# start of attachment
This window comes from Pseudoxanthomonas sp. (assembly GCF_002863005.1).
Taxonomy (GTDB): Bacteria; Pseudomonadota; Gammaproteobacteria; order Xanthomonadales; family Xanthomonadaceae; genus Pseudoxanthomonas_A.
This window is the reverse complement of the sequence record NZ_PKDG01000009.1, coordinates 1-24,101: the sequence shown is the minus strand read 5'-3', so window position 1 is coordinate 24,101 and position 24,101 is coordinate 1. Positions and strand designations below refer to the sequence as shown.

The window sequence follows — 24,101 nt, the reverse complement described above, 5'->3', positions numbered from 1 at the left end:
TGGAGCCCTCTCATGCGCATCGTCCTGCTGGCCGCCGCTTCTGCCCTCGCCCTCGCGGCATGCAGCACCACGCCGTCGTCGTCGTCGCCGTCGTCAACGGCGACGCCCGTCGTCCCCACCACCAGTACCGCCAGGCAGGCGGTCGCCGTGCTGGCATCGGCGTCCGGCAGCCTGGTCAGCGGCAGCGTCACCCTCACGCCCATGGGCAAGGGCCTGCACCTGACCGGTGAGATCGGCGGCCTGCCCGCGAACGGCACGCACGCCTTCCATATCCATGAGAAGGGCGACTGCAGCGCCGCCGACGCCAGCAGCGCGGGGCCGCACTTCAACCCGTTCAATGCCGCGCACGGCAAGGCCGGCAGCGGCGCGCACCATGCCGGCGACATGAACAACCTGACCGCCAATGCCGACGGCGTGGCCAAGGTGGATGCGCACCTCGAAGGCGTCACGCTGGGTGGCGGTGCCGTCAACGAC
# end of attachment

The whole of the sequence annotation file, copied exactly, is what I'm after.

This window comes from Pseudoxanthomonas sp. (assembly GCF_002863005.1).
Taxonomy (GTDB): Bacteria; Pseudomonadota; Gammaproteobacteria; order Xanthomonadales; family Xanthomonadaceae; genus Pseudoxanthomonas_A.
This window is the reverse complement of the sequence record NZ_PKDG01000009.1, coordinates 1-24,101: the sequence shown is the minus strand read 5'-3', so window position 1 is coordinate 24,101 and position 24,101 is coordinate 1. Positions and strand designations below refer to the sequence as shown.

The window sequence follows — 24,101 nt, the reverse complement described above, 5'->3', positions numbered from 1 at the left end:
TGGAGCCCTCTCATGCGCATCGTCCTGCTGGCCGCCGCTTCTGCCCTCGCCCTCGCGGCATGCAGCACCACGCCGTCGTCGTCGTCGCCGTCGTCAACGGCGACGCCCGTCGTCCCCACCACCAGTACCGCCAGGCAGGCGGTCGCCGTGCTGGCATCGGCGTCCGGCAGCCTGGTCAGCGGCAGCGTCACCCTCACGCCCATGGGCAAGGGCCTGCACCTGACCGGTGAGATCGGCGGCCTGCCCGCGAACGGCACGCACGCCTTCCATATCCATGAGAAGGGCGACTGCAGCGCCGCCGACGCCAGCAGCGCGGGGCCGCACTTCAACCCGTTCAATGCCGCGCACGGCAAGGCCGGCAGCGGCGCGCACCATGCCGGCGACATGAACAACCTGACCGCCAATGCCGACGGCGTGGCCAAGGTGGATGCGCACCTCGAAGGCGTCACGCTGGGTGGCGGTGCCGTCAACGAC